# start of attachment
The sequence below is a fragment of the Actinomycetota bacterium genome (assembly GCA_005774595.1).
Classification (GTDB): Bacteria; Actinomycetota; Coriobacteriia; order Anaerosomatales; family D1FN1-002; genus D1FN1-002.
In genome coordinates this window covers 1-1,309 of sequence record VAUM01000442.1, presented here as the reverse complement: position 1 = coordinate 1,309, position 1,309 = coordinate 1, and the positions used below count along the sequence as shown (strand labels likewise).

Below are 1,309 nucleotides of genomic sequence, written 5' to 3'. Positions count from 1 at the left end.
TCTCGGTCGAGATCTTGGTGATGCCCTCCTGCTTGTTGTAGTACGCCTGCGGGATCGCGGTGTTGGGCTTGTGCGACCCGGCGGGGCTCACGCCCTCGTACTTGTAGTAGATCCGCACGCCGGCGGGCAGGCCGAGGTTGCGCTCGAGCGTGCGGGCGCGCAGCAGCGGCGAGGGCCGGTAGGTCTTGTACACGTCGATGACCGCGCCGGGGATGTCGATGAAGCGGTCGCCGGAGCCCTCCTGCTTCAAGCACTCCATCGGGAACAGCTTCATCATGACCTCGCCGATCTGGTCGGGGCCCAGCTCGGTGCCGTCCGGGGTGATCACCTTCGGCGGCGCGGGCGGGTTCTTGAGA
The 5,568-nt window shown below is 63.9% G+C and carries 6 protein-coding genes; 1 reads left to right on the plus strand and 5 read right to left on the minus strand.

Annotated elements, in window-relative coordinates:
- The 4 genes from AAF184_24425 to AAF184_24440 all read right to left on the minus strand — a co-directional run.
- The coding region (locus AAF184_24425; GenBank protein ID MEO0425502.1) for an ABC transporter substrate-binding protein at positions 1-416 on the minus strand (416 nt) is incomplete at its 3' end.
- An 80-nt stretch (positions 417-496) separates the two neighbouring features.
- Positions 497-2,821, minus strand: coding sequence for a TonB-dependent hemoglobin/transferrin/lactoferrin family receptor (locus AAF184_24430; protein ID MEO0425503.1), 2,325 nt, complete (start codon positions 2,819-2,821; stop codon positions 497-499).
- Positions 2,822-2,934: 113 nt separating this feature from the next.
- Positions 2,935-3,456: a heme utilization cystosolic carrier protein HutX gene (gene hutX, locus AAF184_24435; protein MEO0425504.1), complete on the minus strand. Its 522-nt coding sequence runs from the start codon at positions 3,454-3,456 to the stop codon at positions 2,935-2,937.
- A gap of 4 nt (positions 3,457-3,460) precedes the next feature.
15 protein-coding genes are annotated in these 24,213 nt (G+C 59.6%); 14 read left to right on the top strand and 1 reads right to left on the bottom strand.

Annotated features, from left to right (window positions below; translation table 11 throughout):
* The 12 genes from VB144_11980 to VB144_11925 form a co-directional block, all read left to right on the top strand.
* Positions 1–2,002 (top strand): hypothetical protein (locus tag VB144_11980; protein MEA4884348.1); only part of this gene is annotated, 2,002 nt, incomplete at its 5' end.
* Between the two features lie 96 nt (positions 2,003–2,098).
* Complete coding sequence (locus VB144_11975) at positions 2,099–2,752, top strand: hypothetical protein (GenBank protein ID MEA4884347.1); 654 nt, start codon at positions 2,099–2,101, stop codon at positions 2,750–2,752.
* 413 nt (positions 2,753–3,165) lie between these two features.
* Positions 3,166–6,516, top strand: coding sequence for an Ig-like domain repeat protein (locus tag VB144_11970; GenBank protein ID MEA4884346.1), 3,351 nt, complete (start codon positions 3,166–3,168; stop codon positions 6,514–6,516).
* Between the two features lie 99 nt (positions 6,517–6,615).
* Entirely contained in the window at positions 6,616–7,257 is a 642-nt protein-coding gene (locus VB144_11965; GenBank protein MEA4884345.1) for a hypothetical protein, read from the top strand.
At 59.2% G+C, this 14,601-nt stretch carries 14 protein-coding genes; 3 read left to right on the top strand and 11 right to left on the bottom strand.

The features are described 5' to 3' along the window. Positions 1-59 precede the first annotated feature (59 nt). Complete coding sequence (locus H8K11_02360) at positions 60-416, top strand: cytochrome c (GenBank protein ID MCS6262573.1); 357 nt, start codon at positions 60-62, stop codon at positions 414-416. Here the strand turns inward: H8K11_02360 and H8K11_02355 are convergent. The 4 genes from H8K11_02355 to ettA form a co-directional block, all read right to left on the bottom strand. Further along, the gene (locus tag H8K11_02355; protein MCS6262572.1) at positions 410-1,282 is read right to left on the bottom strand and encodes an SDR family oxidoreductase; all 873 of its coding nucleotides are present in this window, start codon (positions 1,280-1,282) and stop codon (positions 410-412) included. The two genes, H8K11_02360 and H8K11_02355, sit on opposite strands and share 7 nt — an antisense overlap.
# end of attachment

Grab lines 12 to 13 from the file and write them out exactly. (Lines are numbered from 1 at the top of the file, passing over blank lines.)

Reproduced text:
- Positions 2,822-2,934: 113 nt separating this feature from the next.
- Positions 2,935-3,456: a heme utilization cystosolic carrier protein HutX gene (gene hutX, locus AAF184_24435; protein MEO0425504.1), complete on the minus strand. Its 522-nt coding sequence runs from the start codon at positions 3,454-3,456 to the stop codon at positions 2,935-2,937.